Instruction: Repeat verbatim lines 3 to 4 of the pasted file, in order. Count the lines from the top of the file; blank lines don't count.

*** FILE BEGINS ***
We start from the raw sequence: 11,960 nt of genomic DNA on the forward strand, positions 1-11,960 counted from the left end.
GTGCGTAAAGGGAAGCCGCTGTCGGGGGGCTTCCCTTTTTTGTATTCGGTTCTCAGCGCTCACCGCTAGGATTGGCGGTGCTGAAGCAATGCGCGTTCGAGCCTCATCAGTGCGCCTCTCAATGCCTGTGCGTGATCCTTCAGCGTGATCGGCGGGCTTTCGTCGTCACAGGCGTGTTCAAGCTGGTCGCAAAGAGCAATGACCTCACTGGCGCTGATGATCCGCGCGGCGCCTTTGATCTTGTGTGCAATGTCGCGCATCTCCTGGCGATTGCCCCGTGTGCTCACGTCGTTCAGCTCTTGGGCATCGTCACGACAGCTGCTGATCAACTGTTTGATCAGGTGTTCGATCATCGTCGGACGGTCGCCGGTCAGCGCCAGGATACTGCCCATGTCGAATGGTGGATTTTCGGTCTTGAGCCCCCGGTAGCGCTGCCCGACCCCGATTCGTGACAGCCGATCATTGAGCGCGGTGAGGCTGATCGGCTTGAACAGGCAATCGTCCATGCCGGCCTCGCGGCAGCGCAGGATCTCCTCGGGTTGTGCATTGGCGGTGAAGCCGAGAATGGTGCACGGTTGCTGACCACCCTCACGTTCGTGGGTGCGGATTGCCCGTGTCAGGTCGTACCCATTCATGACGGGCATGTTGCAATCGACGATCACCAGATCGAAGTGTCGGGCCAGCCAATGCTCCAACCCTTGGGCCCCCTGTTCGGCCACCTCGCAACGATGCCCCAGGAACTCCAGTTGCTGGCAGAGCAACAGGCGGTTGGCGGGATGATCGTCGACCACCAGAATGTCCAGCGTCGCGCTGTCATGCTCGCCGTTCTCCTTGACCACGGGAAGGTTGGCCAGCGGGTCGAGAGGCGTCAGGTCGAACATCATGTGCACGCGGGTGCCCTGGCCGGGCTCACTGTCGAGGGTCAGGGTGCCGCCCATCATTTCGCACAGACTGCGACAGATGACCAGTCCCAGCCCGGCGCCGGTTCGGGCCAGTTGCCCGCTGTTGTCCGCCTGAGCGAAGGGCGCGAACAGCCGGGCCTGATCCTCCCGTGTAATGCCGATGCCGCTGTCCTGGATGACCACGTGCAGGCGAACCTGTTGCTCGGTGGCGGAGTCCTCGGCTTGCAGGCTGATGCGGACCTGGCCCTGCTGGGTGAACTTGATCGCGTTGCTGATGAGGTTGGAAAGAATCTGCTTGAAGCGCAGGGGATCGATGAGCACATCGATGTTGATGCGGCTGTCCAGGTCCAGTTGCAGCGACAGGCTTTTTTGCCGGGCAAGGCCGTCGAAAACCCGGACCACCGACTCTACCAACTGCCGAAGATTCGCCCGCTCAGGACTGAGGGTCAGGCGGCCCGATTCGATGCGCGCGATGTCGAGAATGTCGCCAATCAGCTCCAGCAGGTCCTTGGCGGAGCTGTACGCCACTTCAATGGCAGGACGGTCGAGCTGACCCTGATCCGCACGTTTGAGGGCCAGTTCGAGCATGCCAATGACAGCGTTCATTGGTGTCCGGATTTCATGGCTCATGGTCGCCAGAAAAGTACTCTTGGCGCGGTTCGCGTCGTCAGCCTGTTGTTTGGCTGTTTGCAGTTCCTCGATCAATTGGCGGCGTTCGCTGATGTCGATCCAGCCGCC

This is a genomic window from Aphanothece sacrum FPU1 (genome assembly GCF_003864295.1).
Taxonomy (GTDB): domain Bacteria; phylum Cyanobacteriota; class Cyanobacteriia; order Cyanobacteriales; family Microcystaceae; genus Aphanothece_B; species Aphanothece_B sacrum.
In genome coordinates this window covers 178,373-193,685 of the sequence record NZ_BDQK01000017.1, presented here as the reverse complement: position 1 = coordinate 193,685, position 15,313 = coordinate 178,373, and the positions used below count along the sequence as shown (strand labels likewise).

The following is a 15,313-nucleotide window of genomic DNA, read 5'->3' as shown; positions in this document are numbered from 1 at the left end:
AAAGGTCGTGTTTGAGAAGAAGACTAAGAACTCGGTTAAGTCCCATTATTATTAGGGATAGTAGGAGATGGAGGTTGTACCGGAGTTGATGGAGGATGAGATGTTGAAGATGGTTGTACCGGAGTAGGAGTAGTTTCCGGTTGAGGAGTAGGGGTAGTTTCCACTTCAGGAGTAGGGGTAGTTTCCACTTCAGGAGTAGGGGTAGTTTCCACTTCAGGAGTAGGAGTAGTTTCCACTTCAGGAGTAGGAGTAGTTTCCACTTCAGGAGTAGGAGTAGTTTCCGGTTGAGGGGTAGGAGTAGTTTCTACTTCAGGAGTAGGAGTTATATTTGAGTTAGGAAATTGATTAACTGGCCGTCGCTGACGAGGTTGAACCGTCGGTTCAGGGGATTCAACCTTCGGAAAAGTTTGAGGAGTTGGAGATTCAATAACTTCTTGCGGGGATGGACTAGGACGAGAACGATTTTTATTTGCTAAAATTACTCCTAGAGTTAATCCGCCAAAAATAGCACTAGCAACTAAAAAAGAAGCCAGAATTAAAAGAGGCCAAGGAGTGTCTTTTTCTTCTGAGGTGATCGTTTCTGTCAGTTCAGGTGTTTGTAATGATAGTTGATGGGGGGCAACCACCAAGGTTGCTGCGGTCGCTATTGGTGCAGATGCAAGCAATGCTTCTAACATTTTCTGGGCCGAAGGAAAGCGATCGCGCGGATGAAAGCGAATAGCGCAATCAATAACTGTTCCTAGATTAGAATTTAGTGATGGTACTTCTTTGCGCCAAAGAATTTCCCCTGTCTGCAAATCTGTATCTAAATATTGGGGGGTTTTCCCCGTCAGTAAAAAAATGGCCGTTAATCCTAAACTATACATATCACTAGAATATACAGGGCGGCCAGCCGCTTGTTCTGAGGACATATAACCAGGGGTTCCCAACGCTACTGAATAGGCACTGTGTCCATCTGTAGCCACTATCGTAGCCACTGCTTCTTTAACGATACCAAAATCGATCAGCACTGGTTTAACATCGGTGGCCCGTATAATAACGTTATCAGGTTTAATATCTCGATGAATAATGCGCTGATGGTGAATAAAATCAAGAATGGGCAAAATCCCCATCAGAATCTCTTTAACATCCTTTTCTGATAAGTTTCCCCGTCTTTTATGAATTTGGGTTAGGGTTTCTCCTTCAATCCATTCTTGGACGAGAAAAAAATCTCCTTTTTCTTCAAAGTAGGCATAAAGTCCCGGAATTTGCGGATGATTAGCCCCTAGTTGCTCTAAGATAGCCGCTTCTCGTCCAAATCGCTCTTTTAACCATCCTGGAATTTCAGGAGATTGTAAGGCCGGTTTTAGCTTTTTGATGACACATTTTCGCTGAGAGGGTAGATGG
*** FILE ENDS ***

This is a genomic window from Aphanothece sacrum FPU1 (genome assembly GCF_003864295.1).
Taxonomy (GTDB): domain Bacteria; phylum Cyanobacteriota; class Cyanobacteriia; order Cyanobacteriales; family Microcystaceae; genus Aphanothece_B; species Aphanothece_B sacrum.